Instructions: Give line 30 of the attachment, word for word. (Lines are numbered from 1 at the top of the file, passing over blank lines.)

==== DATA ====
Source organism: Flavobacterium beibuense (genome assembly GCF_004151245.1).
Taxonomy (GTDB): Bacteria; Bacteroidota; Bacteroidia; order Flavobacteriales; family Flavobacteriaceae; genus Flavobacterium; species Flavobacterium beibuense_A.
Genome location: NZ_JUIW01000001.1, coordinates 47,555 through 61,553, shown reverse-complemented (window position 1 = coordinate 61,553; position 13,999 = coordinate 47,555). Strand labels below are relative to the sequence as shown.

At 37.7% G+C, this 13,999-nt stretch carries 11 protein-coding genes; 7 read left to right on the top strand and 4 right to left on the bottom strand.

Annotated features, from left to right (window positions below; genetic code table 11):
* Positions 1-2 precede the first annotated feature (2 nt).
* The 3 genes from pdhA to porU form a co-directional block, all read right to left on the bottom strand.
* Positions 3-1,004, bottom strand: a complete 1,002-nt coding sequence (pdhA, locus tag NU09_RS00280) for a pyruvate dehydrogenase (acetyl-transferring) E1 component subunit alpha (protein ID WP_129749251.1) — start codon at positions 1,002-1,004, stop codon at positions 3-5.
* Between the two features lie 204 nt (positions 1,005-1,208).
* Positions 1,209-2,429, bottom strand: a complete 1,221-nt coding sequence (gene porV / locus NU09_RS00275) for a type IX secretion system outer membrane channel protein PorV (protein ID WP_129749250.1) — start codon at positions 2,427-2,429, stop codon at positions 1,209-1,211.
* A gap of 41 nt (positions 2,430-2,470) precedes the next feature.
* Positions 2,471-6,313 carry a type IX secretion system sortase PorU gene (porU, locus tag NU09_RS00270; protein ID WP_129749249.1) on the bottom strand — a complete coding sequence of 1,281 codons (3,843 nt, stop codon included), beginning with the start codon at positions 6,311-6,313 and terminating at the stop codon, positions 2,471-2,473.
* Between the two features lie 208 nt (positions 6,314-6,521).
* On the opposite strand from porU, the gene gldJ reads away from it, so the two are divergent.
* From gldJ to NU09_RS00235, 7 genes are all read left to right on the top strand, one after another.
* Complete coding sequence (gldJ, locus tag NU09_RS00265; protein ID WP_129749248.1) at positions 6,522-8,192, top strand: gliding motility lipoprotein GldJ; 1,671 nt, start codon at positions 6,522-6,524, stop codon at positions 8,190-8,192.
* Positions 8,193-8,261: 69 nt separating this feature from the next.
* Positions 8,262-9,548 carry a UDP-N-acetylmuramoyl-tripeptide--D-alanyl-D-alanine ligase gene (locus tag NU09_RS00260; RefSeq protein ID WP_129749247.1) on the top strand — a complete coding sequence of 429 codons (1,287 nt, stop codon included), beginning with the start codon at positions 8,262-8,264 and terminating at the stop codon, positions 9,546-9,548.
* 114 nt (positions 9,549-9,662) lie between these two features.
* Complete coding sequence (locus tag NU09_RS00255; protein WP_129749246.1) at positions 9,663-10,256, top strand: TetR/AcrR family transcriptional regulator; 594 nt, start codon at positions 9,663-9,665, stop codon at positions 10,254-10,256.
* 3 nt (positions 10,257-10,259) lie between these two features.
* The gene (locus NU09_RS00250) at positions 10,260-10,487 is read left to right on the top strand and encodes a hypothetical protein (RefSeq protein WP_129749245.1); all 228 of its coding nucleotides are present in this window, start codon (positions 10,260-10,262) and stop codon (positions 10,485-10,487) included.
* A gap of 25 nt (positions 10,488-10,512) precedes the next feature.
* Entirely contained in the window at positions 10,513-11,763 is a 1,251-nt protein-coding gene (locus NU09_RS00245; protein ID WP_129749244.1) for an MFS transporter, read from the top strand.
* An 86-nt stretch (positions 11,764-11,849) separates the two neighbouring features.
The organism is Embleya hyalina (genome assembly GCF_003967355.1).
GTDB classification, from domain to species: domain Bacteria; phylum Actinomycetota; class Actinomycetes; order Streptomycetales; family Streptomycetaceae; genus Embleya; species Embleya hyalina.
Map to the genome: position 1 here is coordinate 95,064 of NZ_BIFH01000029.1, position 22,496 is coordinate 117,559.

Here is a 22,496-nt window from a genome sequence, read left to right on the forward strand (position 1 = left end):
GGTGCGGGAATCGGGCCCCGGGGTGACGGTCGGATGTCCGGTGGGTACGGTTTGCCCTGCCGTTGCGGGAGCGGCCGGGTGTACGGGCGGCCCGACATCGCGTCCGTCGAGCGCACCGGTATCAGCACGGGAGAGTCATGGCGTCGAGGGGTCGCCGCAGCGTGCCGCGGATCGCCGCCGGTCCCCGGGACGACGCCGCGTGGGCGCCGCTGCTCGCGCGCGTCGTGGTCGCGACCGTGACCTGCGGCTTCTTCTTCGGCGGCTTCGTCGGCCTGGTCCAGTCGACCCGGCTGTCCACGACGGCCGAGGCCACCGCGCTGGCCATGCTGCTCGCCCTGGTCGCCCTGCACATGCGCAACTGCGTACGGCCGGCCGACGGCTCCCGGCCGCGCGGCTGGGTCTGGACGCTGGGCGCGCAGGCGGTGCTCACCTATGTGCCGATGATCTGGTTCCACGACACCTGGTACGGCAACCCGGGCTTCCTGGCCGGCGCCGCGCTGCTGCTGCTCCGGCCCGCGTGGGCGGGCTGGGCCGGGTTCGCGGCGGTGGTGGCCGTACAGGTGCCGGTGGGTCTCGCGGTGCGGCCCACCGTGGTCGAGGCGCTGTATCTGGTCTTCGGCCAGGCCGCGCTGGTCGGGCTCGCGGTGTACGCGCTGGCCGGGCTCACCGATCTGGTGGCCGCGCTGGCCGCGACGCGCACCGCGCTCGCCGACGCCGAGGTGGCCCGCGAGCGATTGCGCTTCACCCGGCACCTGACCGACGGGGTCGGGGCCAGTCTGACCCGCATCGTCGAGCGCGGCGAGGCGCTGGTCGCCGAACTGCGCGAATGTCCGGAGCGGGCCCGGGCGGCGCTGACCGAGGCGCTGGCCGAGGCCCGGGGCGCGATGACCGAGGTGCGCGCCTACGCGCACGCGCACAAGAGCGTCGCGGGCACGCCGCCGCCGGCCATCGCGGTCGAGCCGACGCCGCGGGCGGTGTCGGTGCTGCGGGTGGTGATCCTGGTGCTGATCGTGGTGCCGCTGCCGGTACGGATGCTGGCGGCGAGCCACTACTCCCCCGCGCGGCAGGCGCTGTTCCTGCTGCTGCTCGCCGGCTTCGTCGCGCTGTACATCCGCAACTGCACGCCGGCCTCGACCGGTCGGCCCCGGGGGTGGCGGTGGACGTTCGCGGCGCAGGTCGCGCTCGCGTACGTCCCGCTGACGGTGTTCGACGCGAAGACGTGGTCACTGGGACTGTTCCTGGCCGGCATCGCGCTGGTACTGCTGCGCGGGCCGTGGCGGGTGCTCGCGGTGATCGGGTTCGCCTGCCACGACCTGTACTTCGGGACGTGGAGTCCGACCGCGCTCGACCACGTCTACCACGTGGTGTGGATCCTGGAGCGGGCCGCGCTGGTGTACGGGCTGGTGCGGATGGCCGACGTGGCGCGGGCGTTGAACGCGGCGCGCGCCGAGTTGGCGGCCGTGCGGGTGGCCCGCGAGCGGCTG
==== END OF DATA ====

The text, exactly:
GGTGCGGGAATCGGGCCCCGGGGTGACGGTCGGATGTCCGGTGGGTACGGTTTGCCCTGCCGTTGCGGGAGCGGCCGGGTGTACGGGCGGCCCGACATCGCGTCCGTCGAGCGCACCGGTATCAGCACGGGAGAGTCATGGCGTCGAGGGGTCGCCGCAGCGTGCCGCGGATCGCCGCCGGTCCCCGGGACGACGCCGCGTGGGCGCCGCTGCTCGCGCGCGTCGTGGTCGCGACCGTGACCTGCGGCTTCTTCTTCGGCGGCTTCGTCGGCCTGGTCCAGTCGACCCGGCTGTCCACGACGGCCGAGGCCACCGCGCTGGCCATGCTGCTCGCCCTGGTCGCCCTGCACATGCGCAACTGCGTACGGCCGGCCGACGGCTCCCGGCCGCGCGGCTGGGTCTGGACGCTGGGCGCGCAGGCGGTGCTCACCTATGTGCCGATGATCTGGTTCCACGACACCTGGTACGGCAACCCGGGCTTCCTGGCCGGCGCCGCGCTGCTGCTGCTCCGGCCCGCGTGGGCGGGCTGGGCCGGGTTCGCGGCGGTGGTGGCCGTACAGGTGCCGGTGGGTCTCGCGGTGCGGCCCACCGTGGTCGAGGCGCTGTATCTGGTCTTCGGCCAGGCCGCGCTGGTCGGGCTCGCGGTGTACGCGCTGGCCGGGCTCACCGATCTGGTGGCCGCGCTGGCCGCGACGCGCACCGCGCTCGCCGACGCCGAGGTGGCCCGCGAGCGATTGCGCTTCACCCGGCACCTGACCGACGGGGTCGGGGCCAGTCTGACCCGCATCGTCGAGCGCGGCGAGGCGCTGGTCGCCGAACTGCGCGAATGTCCGGAGCGGGCCCGGGCGGCGCTGACCGAGGCGCTGGCCGAGGCCCGGGGCGCGATGACCGAGGTGCGCGCCTACGCGCACGCGCACAAGAGCGTCGCGGGCACGCCGCCGCCGGCCATCGCGGTCGAGCCGACGCCGCGGGCGGTGTCGGTGCTGCGGGTGGTGATCCTGGTGCTGATCGTGGTGCCGCTGCCGGTACGGATGCTGGCGGCGAGCCACTACTCCCCCGCGCGGCAGGCGCTGTTCCTGCTGCTGCTCGCCGGCTTCGTCGCGCTGTACATCCGCAACTGCACGCCGGCCTCGACCGGTCGGCCCCGGGGGTGGCGGTGGACGTTCGCGGCGCAGGTCGCGCTCGCGTACGTCCCGCTGACGGTGTTCGACGCGAAGACGTGGTCACTGGGACTGTTCCTGGCCGGCATCGCGCTGGTACTGCTGCGCGGGCCGTGGCGGGTGCTCGCGGTGATCGGGTTCGCCTGCCACGACCTGTACTTCGGGACGTGGAGTCCGACCGCGCTCGACCACGTCTACCACGTGGTGTGGATCCTGGAGCGGGCCGCGCTGGTGTACGGGCTGGTGCGGATGGCCGACGTGGCGCGGGCGTTGAACGCGGCGCGCGCCGAGTTGGCGGCCGTGCGGGTGGCCCGCGAGCGGCTG